It says the combined DTPS (diphtheria, tetanus toxoid and pertussis) coverage is 94 percent, with 40 percent of districts achieving more than 80 percent coverage.
Moreover, the report says a total of 9.7 percent of children are malnourished, with 29.30 percent stunted.
The report further says the percentage of overweight children under age 5 is per cent.
It says acute respiratory illness was experienced by 595 in every 1000 children.
“Reducing the number of child deaths is a foremost priority for the programme and, sadly, we are making no real headway with our efforts to reduce neonatal mortality, with children under 1 year dying at similar rates to a decade ago,” the report says.
Source – Island Sun newspaper.
Just when all hoped there had been an end to Covid- at home, there came two reports of a further outbreak of the pandemic at home, and again I quote the details from local newspaper stories and a press release from the MHMS.
An outbreak of Covid-19 has been declared for Temotu Province in Solomon Islands, with more than 400 cases reported in the nine days to Tuesday morning.
The Solomon Times reports that in response, the Ministry of Health and Medical Services has deployed a team of medical and public health workers to the province.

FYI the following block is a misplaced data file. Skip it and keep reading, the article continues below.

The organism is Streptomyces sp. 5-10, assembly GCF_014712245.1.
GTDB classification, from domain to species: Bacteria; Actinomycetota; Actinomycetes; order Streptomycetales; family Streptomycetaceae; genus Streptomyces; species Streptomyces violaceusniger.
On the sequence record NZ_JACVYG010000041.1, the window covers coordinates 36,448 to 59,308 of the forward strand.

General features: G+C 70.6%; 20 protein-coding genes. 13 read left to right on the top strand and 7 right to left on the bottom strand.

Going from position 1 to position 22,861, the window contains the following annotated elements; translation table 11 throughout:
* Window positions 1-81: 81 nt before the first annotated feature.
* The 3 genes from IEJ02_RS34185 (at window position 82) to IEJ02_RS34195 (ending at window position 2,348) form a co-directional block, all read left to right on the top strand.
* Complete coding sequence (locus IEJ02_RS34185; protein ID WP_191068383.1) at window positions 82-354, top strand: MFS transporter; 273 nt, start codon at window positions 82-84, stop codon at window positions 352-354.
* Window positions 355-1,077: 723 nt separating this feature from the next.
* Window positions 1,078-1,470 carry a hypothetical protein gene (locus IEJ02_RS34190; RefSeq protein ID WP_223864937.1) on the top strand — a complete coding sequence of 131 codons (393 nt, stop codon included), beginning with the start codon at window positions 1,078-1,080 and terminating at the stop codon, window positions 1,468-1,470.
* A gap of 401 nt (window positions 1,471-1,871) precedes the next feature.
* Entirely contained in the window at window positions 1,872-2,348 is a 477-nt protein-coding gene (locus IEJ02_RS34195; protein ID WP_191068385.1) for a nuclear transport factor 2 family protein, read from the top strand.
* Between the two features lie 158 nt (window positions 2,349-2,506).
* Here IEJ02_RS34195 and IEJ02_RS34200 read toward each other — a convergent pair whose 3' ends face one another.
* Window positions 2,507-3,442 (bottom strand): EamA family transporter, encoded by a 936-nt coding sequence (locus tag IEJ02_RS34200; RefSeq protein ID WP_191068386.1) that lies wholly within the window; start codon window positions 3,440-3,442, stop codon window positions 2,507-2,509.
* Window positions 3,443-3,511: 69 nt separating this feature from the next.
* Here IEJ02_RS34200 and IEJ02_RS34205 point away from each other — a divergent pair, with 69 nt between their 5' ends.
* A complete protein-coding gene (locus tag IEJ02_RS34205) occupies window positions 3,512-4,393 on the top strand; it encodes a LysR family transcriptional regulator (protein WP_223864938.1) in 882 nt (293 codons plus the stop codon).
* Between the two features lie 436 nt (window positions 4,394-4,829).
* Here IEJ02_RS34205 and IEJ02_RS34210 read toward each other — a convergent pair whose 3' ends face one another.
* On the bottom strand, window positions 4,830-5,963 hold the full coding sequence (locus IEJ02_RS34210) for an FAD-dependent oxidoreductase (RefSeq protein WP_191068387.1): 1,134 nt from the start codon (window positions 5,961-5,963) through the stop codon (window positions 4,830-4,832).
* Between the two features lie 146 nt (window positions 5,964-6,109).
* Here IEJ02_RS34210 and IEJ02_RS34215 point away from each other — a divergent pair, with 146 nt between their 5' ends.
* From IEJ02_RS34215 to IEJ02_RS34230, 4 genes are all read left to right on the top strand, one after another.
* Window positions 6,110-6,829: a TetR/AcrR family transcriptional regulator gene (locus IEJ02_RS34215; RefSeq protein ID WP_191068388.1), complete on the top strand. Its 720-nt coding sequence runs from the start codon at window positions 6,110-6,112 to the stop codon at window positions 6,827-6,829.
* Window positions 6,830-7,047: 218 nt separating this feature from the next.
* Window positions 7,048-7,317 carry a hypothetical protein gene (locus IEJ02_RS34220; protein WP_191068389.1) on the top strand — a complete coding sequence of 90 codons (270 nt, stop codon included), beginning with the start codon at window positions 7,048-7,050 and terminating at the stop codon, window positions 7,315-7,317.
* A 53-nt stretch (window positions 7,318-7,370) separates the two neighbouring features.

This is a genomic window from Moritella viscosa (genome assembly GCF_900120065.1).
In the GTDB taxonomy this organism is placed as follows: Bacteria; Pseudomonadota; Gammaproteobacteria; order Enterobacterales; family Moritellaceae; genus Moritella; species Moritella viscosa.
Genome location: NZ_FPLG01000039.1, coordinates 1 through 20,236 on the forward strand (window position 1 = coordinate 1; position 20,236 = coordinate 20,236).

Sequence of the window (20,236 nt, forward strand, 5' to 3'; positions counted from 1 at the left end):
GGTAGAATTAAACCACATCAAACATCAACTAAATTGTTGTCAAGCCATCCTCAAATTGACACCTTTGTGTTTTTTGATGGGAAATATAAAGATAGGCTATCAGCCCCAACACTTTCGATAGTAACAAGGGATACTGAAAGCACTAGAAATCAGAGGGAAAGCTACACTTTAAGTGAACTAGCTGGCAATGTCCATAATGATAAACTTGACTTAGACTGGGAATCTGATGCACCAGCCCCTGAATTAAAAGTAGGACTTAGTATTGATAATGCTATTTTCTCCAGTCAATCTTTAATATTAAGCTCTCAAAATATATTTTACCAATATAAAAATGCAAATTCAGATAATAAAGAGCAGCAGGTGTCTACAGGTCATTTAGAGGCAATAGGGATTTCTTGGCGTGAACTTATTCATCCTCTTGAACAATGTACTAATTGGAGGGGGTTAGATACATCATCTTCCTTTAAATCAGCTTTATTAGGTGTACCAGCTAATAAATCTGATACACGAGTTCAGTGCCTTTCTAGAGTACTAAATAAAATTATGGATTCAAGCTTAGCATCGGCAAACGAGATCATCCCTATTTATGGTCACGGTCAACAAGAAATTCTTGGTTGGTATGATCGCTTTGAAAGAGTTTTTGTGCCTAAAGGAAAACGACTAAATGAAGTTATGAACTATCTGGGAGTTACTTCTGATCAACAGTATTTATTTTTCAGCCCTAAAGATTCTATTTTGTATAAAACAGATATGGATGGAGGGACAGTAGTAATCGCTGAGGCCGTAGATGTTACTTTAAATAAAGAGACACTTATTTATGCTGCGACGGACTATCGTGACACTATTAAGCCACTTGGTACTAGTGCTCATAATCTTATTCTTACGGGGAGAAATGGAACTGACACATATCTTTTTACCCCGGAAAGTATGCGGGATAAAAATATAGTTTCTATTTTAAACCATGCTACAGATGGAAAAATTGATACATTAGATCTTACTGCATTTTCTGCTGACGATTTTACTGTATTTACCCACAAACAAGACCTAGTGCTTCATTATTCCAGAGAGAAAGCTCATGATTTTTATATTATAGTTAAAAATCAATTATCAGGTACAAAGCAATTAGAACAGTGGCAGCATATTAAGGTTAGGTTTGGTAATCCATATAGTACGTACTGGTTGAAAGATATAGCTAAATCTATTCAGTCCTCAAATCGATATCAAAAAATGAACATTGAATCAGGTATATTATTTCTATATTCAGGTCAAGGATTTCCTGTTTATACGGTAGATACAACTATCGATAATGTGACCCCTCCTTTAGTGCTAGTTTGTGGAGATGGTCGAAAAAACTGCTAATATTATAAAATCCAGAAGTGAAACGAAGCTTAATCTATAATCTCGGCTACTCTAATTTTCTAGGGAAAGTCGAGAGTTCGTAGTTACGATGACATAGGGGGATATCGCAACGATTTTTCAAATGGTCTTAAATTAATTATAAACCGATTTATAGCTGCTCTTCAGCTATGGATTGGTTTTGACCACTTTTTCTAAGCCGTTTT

The deployment is in response to a request from the provincial Health Service based on the increasing number of cases, critical staff shortages and other gaps in its response to Covid-19 community transmission.
The team will provide support to Lata Hospital nurses to manage cases in the isolation ward, support infection prevention and control compliance, and boost their capacity for swabbing, data entry and epidemiological reporting of cases.
Also, Honiara is experiencing a surge in COVID-19 cases with 104 positive cases recorded during the period 24th October to 8th of November.
1072 persons in Honiara were tested during that period.
There are no persons hospitalized with COVID-19 and no COVID related deaths reported by the National Referral Hospital since the new surge in cases.